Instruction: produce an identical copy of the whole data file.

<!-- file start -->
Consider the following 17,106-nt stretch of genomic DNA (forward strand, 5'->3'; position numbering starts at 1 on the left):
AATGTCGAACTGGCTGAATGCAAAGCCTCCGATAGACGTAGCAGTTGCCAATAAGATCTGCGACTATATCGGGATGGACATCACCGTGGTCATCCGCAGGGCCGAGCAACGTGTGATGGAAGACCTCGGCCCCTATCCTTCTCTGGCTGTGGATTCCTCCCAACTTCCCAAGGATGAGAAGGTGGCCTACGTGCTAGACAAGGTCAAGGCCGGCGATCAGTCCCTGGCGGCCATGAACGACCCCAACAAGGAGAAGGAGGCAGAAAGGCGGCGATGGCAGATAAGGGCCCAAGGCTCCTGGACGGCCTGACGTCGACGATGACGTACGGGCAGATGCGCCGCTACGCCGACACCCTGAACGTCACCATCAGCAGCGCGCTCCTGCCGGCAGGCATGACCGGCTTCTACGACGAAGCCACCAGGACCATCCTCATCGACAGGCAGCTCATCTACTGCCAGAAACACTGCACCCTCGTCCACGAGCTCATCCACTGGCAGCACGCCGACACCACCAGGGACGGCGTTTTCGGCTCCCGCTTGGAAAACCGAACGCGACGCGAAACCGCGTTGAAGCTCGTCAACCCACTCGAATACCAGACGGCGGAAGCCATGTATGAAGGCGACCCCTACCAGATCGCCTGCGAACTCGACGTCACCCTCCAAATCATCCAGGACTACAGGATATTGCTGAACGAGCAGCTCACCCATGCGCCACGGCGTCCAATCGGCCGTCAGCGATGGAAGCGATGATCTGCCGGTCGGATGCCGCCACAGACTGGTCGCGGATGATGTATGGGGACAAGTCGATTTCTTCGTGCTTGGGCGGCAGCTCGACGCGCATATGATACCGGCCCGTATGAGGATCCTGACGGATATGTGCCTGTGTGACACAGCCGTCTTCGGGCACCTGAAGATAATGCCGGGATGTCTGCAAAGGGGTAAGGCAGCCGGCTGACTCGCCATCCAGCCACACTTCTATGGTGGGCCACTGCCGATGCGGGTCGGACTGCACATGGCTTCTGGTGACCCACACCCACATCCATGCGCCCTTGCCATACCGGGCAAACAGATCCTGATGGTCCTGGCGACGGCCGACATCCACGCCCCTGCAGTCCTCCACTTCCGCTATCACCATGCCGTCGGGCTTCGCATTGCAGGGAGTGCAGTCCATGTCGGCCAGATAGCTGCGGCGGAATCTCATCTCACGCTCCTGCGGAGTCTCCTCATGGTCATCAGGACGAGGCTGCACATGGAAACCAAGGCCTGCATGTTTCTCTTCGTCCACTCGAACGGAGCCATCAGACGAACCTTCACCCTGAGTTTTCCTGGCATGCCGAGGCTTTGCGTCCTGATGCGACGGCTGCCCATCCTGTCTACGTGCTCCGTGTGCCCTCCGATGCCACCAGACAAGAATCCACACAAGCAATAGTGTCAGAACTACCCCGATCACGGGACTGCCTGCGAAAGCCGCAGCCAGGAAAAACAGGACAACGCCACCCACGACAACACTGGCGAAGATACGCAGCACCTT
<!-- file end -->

Consider the following 17,106-nt stretch of genomic DNA (forward strand, 5'->3'; position numbering starts at 1 on the left):
AATGTCGAACTGGCTGAATGCAAAGCCTCCGATAGACGTAGCAGTTGCCAATAAGATCTGCGACTATATCGGGATGGACATCACCGTGGTCATCCGCAGGGCCGAGCAACGTGTGATGGAAGACCTCGGCCCCTATCCTTCTCTGGCTGTGGATTCCTCCCAACTTCCCAAGGATGAGAAGGTGGCCTACGTGCTAGACAAGGTCAAGGCCGGCGATCAGTCCCTGGCGGCCATGAACGACCCCAACAAGGAGAAGGAGGCAGAAAGGCGGCGATGGCAGATAAGGGCCCAAGGCTCCTGGACGGCCTGACGTCGACGATGACGTACGGGCAGATGCGCCGCTACGCCGACACCCTGAACGTCACCATCAGCAGCGCGCTCCTGCCGGCAGGCATGACCGGCTTCTACGACGAAGCCACCAGGACCATCCTCATCGACAGGCAGCTCATCTACTGCCAGAAACACTGCACCCTCGTCCACGAGCTCATCCACTGGCAGCACGCCGACACCACCAGGGACGGCGTTTTCGGCTCCCGCTTGGAAAACCGAACGCGACGCGAAACCGCGTTGAAGCTCGTCAACCCACTCGAATACCAGACGGCGGAAGCCATGTATGAAGGCGACCCCTACCAGATCGCCTGCGAACTCGACGTCACCCTCCAAATCATCCAGGACTACAGGATATTGCTGAACGAGCAGCTCACCCATGCGCCACGGCGTCCAATCGGCCGTCAGCGATGGAAGCGATGATCTGCCGGTCGGATGCCGCCACAGACTGGTCGCGGATGATGTATGGGGACAAGTCGATTTCTTCGTGCTTGGGCGGCAGCTCGACGCGCATATGATACCGGCCCGTATGAGGATCCTGACGGATATGTGCCTGTGTGACACAGCCGTCTTCGGGCACCTGAAGATAATGCCGGGATGTCTGCAAAGGGGTAAGGCAGCCGGCTGACTCGCCATCCAGCCACACTTCTATGGTGGGCCACTGCCGATGCGGGTCGGACTGCACATGGCTTCTGGTGACCCACACCCACATCCATGCGCCCTTGCCATACCGGGCAAACAGATCCTGATGGTCCTGGCGACGGCCGACATCCACGCCCCTGCAGTCCTCCACTTCCGCTATCACCATGCCGTCGGGCTTCGCATTGCAGGGAGTGCAGTCCATGTCGGCCAGATAGCTGCGGCGGAATCTCATCTCACGCTCCTGCGGAGTCTCCTCATGGTCATCAGGACGAGGCTGCACATGGAAACCAAGGCCTGCATGTTTCTCTTCGTCCACTCGAACGGAGCCATCAGACGAACCTTCACCCTGAGTTTTCCTGGCATGCCGAGGCTTTGCGTCCTGATGCGACGGCTGCCCATCCTGTCTACGTGCTCCGTGTGCCCTCCGATGCCACCAGACAAGAATCCACACAAGCAATAGTGTCAGAACTACCCCGATCACGGGACTGCCTGCGAAAGCCGCAGCCAGGAAAAACAGGACAACGCCACCCACGACAACACTGGCGAAGATACGCAGCACCTT